Free meets free: in a labor-of-love community project, soft synth Surge XT is now available as an exquisitely designed set of modules for VCV Rack. It combines two of the best open-source projects for software synthesis lovers, bringing new ways of patching to both. And that means all this power is on macOS, Windows, and Linux, all three.
Pierre from the Surge teams writes to let us know about this one – that’s alias pyer, who incidentally has a beautiful portfolio of UI designs for music software. Surge XT is this week in its final release for the VCV Rack modular platform. (Rack is free and open source, with a paid Pro version that can run as a plug-in and both free and paid modules as add-ons.)
Surge XT is a natural for this kind of treatment, as the power-packed hybrid synth is already semi-modular by design. Not only do you have all the capabilities of Surge inside Rack, but you also get a new modulation paradigm across all the modules, with a click-to-assign matrix system. That’s a welcome design choice. I love patching hardware (was just doing it onstage last night), but when you’re on a screen, why not take advantage of software’s additional versatility?
There’s just a ton of functionality here, thanks to the fact that Surge has so much on offer. Surge XT is the rare case of a proprietary tool that went open at end-of-life, and it’s become the de facto hub for synthesis design ever since. What’s inside:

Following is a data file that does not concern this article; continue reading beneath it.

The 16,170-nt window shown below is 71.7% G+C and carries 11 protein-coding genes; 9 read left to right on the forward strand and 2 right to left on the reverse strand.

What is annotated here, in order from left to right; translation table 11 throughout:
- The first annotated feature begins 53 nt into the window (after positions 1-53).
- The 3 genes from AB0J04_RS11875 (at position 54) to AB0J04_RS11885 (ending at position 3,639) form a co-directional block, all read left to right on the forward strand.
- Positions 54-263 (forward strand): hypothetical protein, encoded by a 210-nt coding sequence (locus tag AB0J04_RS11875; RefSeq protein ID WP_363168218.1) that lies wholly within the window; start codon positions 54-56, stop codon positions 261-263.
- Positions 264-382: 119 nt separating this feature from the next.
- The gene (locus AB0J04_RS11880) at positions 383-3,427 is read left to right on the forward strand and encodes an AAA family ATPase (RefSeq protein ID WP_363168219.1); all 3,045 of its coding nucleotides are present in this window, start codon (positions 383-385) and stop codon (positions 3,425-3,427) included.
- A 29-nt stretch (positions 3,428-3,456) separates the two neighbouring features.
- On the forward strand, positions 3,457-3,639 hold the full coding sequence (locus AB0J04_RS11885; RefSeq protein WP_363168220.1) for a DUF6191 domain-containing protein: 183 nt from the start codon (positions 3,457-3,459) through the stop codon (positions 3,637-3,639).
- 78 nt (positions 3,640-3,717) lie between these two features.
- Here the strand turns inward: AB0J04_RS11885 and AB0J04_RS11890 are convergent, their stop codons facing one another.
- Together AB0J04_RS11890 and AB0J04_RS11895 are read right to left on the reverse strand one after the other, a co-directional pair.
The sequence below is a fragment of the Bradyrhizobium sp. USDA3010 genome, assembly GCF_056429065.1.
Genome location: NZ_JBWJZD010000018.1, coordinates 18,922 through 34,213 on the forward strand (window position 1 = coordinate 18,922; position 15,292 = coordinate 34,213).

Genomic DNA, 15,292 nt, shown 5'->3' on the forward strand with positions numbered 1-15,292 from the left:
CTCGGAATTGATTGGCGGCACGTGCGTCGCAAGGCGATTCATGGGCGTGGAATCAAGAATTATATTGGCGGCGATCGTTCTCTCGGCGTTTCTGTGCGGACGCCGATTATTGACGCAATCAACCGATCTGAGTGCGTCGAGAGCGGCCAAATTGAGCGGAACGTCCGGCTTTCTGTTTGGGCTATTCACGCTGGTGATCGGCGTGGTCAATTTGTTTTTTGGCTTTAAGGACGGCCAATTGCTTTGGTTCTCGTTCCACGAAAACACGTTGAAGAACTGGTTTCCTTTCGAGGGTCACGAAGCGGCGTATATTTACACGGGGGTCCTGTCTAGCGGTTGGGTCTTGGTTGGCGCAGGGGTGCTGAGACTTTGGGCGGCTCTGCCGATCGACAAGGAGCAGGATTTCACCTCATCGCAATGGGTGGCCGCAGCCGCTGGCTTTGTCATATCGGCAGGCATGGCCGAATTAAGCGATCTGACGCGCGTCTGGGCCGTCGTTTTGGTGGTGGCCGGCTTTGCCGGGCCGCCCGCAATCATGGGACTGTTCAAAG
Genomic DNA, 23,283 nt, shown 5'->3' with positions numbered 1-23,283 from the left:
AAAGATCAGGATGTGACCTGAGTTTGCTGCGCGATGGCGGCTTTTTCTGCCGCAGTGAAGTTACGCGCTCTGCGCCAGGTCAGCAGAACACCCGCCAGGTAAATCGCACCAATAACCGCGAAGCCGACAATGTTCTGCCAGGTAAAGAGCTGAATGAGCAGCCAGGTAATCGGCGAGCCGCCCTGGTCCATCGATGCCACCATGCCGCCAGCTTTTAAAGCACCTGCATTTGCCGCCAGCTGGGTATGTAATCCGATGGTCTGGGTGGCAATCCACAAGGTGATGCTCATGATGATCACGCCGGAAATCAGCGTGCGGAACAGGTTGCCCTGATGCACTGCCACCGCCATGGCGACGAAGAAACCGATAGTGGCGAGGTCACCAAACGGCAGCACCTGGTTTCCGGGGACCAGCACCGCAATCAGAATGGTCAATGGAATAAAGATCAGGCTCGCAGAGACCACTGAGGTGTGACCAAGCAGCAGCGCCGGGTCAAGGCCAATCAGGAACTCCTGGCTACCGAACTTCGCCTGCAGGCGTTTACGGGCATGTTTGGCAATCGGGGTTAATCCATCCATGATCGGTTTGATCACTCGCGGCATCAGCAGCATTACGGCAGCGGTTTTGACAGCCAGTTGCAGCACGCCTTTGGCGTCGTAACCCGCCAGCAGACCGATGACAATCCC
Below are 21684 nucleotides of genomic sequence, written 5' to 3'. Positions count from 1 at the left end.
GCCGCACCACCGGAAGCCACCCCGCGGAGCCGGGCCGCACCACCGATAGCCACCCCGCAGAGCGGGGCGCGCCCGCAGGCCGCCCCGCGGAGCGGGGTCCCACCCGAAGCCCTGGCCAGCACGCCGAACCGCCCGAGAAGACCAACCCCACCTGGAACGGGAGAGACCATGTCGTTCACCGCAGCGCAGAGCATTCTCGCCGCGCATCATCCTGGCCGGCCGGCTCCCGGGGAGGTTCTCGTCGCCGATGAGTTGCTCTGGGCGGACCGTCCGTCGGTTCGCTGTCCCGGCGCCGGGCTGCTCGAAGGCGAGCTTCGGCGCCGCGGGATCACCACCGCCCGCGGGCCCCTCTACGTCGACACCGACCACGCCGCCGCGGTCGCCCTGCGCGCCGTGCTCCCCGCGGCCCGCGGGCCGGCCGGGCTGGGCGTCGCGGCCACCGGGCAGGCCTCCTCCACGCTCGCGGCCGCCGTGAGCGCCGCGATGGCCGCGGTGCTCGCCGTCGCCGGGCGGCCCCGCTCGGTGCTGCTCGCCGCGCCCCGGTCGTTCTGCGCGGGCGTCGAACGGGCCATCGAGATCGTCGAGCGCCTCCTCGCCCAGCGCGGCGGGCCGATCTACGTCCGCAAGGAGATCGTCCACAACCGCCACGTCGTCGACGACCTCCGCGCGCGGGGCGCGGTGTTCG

- 11 oscillators
- Virtual analog, FM, wavetable, physical modeling
- 20 effects (including all the presets from the standalone Surge XT)
- Filter with 33 types
- Multimode waveshaper
- Mixing and utilities
- Multimode LFO sequencer and envelope
Plus, there are new modules just for this context – some of which I expect we may see eventually back-ported to Surge XT:
- Stereo envelope and VCA, with quad AD envelope
- Quad LFO
- Dual function generator
Let’s just chew on that for a second: each of these capabilities now can exist as a module, so you can basically build-your-own dream monster synth. To some of us, that’s way more appealing than having a monolithic polysynth with a bunch of submodules, because you can build it to taste and with only what you need.
Each module is stereo. Each module is polyphonic. (If you want, that is – this is a heck of a playground for monosynths, too, obviously.)
And it’s free-as-in-it’s-free for all OSes.
Plus as you can see from the screenshots, they’ve done a bang-up job of the looks, across all brightness/darkness settings.
These are in VCV’s usual Library system, which also means you can add the modules you want to your library and skip the rest, plus they’ll be synced across any copy of Rack that’s logged in:
If you lapsed a bit on following Rack, December was a big month. For Pro owners, that includes an AU version that works without Rosetta on Apple Silicon machines, plus a nice new Reverb and Convolver. I’ll catch up soon, but it’s worth scrolling through VCV’s Twitter feed:
ALM Busy Circuits has some great new stuff, too – more on that shortly, but it’s a nice way to try their stuff before you buy the hardware (not to mention a budget alternative if your module budget is lean or nonexistent)!
I’m just, like, really excited for this one.